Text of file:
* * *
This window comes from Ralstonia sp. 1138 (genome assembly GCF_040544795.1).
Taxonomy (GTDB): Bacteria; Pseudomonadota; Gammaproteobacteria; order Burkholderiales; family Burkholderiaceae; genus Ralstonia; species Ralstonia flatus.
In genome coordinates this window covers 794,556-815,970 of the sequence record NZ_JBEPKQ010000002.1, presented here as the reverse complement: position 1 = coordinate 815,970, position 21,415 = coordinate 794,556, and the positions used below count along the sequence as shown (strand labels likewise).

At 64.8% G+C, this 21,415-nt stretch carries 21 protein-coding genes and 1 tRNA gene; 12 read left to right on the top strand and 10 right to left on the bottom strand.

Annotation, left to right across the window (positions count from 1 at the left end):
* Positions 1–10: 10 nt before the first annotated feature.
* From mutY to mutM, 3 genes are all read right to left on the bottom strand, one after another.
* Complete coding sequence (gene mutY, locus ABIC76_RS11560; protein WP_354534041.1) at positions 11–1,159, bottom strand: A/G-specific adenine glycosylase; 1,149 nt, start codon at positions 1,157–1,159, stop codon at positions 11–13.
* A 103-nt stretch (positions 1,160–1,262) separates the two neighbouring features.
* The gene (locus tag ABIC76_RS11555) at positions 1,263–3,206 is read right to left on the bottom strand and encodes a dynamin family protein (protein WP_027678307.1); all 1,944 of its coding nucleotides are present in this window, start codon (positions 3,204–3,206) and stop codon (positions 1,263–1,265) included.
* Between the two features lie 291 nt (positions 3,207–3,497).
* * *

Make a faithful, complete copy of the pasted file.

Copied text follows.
This window comes from Ralstonia sp. 1138 (genome assembly GCF_040544795.1).
Taxonomy (GTDB): Bacteria; Pseudomonadota; Gammaproteobacteria; order Burkholderiales; family Burkholderiaceae; genus Ralstonia; species Ralstonia flatus.
In genome coordinates this window covers 794,556-815,970 of the sequence record NZ_JBEPKQ010000002.1, presented here as the reverse complement: position 1 = coordinate 815,970, position 21,415 = coordinate 794,556, and the positions used below count along the sequence as shown (strand labels likewise).

At 64.8% G+C, this 21,415-nt stretch carries 21 protein-coding genes and 1 tRNA gene; 12 read left to right on the top strand and 10 right to left on the bottom strand.

Annotation, left to right across the window (positions count from 1 at the left end):
* Positions 1–10: 10 nt before the first annotated feature.
* From mutY to mutM, 3 genes are all read right to left on the bottom strand, one after another.
* Complete coding sequence (gene mutY, locus ABIC76_RS11560; protein WP_354534041.1) at positions 11–1,159, bottom strand: A/G-specific adenine glycosylase; 1,149 nt, start codon at positions 1,157–1,159, stop codon at positions 11–13.
* A 103-nt stretch (positions 1,160–1,262) separates the two neighbouring features.
* The gene (locus tag ABIC76_RS11555) at positions 1,263–3,206 is read right to left on the bottom strand and encodes a dynamin family protein (protein WP_027678307.1); all 1,944 of its coding nucleotides are present in this window, start codon (positions 3,204–3,206) and stop codon (positions 1,263–1,265) included.
* Between the two features lie 291 nt (positions 3,207–3,497).